Diabetes is a condition that makes it difficult for our bodies to process food and produce insulin, increasing the level of sugar we have in our blood. These changes to our blood make it difficult for blood to get to certain extremities, especially our feet.

Without the nutrients that blood supplies, you may experience pain, difficulty walking, or other sensations like numbness, burning or tingling; this is often called “diabetic neuropathy.”. In the most serious cases, amputation may be required.


Professional Treatment

The American Diabetes Association recommends an annual foot exam with a foot specialist if you suffer from diabetes. Doctors who specialize in diabetic foot care can help you manage your diabetes and prevent foot pain from arising or escalating.

Your doctor may prescribe medications and special shoes and encourage a healthy diet and exercise, as well as examining your feet regularly to monitor progress. In this exam, the doctor may use special tools to check sensitivity in your feet. The doctor may also order imaging tests to see the condition of your foot bones. Foot exams help detect foot problems early on, when they are easier to treat.

Don’t hesitate to consult with your doctor if you notice anything unusual, such as a sore or other injury that won’t heal or that looks infected. You should also talk to your doctor if you need a growth, such as a corn or callus, removed. Your doctor may also be able to help with nerve pain associated with diabetes.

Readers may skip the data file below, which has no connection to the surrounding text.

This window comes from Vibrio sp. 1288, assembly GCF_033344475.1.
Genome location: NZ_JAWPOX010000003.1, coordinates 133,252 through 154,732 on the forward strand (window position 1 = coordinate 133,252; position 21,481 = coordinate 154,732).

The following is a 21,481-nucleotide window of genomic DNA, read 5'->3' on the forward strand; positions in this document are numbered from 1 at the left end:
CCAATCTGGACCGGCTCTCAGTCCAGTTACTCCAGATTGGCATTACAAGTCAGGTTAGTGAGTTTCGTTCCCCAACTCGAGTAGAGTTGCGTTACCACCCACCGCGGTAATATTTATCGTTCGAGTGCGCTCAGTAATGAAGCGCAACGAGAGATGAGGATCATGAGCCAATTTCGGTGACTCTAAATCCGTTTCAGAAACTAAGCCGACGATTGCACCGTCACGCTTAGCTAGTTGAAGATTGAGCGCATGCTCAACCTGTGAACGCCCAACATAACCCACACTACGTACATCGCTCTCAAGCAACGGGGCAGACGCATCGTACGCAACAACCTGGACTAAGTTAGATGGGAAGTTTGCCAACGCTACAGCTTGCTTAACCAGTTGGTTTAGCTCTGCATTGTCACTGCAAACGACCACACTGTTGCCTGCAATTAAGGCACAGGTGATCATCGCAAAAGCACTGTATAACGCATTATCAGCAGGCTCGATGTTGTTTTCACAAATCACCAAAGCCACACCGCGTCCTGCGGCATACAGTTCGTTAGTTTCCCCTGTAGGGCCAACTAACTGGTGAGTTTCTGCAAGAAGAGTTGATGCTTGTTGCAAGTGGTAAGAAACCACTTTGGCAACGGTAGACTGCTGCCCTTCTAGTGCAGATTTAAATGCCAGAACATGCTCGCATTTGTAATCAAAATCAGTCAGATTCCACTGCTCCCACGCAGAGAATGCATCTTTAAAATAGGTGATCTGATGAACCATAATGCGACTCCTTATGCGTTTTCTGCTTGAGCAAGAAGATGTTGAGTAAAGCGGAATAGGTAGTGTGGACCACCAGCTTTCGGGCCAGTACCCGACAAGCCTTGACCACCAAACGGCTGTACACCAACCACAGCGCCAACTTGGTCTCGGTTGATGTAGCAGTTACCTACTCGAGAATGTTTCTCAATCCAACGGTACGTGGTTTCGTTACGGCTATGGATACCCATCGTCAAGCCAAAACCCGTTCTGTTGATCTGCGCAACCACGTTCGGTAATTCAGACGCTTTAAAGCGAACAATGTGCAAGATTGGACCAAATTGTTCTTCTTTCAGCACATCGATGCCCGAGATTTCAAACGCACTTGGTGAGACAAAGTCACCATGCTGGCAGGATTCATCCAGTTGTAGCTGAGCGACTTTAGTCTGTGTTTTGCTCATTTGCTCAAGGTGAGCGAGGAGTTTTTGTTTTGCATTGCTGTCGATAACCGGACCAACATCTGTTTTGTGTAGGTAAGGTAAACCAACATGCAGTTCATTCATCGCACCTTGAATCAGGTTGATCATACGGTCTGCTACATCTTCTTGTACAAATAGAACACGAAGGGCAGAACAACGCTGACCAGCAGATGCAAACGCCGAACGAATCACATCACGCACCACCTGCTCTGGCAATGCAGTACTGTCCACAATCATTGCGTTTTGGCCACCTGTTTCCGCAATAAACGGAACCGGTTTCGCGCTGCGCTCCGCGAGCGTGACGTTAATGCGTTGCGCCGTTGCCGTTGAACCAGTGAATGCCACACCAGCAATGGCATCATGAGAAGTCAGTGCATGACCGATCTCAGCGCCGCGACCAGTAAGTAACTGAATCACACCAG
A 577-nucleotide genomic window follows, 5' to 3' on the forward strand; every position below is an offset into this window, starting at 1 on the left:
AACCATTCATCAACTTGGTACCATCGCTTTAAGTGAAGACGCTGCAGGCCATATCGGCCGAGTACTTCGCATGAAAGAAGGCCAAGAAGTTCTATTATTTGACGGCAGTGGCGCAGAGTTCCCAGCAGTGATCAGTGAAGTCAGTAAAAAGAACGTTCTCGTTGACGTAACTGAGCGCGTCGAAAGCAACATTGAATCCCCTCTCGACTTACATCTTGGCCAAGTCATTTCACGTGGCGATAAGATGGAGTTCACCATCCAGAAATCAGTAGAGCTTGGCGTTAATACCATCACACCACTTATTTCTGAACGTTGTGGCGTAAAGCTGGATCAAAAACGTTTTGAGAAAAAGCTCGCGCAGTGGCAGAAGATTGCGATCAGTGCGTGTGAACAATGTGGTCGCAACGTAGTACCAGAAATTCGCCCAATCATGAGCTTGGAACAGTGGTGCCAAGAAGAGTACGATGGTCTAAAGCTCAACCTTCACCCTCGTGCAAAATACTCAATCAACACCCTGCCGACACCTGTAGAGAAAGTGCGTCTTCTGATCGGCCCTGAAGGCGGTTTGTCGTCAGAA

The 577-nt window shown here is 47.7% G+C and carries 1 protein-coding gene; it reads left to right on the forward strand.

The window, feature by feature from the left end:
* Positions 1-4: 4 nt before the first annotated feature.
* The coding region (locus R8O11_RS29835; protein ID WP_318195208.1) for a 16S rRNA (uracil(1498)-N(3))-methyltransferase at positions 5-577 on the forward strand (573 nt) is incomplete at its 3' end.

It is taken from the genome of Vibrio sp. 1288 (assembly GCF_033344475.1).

You can take an active role in managing your diabetes and feet by following a few simple tips:

  • Diabetic shoes: First, wear diabetes-friendly shoes. Choose comfortable, close-toed shoes and slippers with sturdy soles that support and protect your feet. Resist the urge to go barefoot, even when walking around inside your house. Shoes can help relieve pressure on your feet and protect them from further injury.

    Make sure that your diabetic shoes are roomy enough that you can wiggle your toes without rubbing or pinching, but not so big that your feet slip. Also, choose sense over style. Don’t wear plastic shoes, flip-flops, high heels, or pointy-toed shoes. When appropriate, wear good, thick, clean socks to prevent blisters.

  • Foot care: Because you might not have normal sensation or feeling you should examine your feet daily. Keep your feet clean and soft by examining them every day and applying ointments as needed. Daily foot care is the best way to prevent problems — or to catch problems early, before they become serious. Wash your feet each day using warm water, drying them carefully afterwards. When washing your feet, stick to water or gentle cleansers, don’t use any harsh chemicals.

    Keep an eye on any cuts, scratches, blisters, calluses, or corns, and if you see any have your doctor take a look. Use unscented lotion or Vaseline to keep your feet soft and smooth. However, do not put lotion or Vaseline between your toes. The area between your toes has more moisture, which can breed infection. Keep this area dry to reduce your chances of getting an infection.

  • Toenails: Don’t forget about your toenails. Keep your toenails trimmed straight across and use an emery board to smooth any rough edges. By following these simple steps, you can help to keep your feet safe from painful and debilitating complications.

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